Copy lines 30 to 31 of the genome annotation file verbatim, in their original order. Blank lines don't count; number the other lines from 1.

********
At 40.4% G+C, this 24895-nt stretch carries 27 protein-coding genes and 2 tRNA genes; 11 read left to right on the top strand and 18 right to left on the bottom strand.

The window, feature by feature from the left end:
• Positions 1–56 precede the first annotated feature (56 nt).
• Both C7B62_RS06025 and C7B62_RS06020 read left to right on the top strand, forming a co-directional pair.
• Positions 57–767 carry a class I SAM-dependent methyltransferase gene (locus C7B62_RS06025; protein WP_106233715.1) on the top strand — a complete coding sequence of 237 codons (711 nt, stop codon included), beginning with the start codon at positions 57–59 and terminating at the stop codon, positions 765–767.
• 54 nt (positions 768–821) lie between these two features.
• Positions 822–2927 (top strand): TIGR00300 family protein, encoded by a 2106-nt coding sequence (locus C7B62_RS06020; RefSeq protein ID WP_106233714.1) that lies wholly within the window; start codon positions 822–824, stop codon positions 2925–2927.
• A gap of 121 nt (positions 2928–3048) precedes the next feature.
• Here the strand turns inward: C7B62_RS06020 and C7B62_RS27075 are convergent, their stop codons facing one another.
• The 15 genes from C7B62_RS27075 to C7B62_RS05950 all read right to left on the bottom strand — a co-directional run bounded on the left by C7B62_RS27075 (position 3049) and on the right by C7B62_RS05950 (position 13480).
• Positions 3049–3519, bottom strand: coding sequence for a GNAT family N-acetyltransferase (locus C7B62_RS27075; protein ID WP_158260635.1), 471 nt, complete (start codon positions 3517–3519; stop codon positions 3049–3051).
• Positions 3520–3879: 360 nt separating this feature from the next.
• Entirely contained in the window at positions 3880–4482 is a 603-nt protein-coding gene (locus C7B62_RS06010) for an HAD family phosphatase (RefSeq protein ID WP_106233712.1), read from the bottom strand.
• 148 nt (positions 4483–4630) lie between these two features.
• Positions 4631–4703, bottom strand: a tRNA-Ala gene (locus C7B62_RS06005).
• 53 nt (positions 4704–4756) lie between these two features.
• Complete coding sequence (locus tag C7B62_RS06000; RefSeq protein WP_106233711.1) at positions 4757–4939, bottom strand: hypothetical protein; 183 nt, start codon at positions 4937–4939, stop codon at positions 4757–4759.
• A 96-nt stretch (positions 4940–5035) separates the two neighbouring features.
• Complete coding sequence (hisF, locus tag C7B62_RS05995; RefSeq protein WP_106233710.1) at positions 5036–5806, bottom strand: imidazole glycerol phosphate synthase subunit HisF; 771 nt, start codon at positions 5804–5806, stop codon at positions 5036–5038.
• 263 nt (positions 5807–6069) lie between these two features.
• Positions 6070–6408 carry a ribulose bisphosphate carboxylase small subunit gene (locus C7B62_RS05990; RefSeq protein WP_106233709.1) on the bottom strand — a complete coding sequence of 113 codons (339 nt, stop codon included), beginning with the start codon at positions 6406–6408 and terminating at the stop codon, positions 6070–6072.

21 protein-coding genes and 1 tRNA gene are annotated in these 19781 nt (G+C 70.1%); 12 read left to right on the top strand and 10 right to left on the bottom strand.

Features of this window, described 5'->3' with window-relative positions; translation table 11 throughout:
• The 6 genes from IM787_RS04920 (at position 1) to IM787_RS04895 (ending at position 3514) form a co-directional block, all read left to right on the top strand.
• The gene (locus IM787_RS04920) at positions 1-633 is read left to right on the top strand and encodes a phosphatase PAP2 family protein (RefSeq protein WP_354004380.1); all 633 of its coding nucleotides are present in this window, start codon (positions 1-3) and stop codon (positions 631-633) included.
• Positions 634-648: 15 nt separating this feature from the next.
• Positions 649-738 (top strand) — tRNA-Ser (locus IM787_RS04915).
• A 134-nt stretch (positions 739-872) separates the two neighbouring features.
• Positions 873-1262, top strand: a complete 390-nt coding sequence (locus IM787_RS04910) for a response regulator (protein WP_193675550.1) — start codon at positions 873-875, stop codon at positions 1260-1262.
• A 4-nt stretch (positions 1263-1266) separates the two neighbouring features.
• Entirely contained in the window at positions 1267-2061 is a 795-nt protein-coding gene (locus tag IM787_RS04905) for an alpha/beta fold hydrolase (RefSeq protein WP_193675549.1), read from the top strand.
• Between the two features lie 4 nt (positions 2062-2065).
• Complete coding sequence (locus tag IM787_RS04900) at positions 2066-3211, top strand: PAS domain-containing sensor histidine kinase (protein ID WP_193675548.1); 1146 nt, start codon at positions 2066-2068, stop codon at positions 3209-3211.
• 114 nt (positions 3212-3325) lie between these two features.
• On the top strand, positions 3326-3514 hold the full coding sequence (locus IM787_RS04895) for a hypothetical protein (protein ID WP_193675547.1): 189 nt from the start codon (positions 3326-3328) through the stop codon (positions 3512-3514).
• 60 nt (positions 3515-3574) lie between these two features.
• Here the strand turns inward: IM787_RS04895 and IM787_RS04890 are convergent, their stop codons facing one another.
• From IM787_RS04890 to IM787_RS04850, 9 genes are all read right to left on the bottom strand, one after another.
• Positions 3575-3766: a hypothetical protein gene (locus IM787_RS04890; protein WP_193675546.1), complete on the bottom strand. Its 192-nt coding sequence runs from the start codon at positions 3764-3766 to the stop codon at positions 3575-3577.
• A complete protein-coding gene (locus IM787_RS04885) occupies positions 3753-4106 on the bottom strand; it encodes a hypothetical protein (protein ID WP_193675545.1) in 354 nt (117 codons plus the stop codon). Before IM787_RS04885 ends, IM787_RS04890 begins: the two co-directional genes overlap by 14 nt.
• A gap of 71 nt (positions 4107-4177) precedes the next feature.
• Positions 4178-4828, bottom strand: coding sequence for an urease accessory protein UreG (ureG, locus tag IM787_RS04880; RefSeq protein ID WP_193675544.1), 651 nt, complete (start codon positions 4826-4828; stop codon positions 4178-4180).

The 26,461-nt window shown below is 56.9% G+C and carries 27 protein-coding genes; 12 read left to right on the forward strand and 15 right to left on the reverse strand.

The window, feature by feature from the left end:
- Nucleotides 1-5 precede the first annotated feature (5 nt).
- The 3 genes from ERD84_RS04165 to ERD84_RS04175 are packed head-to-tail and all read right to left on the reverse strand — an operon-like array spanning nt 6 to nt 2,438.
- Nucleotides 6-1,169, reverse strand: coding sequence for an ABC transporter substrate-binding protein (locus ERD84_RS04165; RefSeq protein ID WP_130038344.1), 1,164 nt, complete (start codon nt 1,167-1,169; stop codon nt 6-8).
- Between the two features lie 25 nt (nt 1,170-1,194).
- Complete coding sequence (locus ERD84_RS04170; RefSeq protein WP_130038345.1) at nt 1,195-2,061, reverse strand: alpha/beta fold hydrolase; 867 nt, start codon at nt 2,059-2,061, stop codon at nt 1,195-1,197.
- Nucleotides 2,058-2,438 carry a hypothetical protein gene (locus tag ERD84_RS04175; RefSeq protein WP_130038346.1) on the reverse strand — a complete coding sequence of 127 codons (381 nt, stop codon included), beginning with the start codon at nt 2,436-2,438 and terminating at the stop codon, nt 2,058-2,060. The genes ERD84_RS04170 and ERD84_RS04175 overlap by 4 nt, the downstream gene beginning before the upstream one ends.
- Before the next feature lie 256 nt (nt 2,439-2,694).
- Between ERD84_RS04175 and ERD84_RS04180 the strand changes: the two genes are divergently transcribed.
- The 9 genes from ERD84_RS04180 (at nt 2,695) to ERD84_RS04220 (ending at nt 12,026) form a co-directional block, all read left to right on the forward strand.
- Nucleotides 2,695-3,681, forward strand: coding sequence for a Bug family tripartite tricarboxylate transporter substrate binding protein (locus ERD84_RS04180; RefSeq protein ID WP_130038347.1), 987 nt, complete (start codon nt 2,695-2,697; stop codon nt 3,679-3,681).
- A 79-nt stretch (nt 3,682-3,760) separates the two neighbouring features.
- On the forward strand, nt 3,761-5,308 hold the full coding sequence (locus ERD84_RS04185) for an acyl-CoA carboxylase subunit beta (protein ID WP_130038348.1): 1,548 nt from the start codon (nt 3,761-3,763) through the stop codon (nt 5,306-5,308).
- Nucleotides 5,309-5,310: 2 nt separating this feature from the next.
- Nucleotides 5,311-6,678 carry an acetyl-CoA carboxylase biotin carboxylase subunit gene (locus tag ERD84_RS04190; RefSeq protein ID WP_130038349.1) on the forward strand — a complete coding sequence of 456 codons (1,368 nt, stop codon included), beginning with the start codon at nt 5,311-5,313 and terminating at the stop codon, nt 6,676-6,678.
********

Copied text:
• A 4-nt stretch (positions 1263-1266) separates the two neighbouring features.
• Entirely contained in the window at positions 1267-2061 is a 795-nt protein-coding gene (locus tag IM787_RS04905) for an alpha/beta fold hydrolase (RefSeq protein WP_193675549.1), read from the top strand.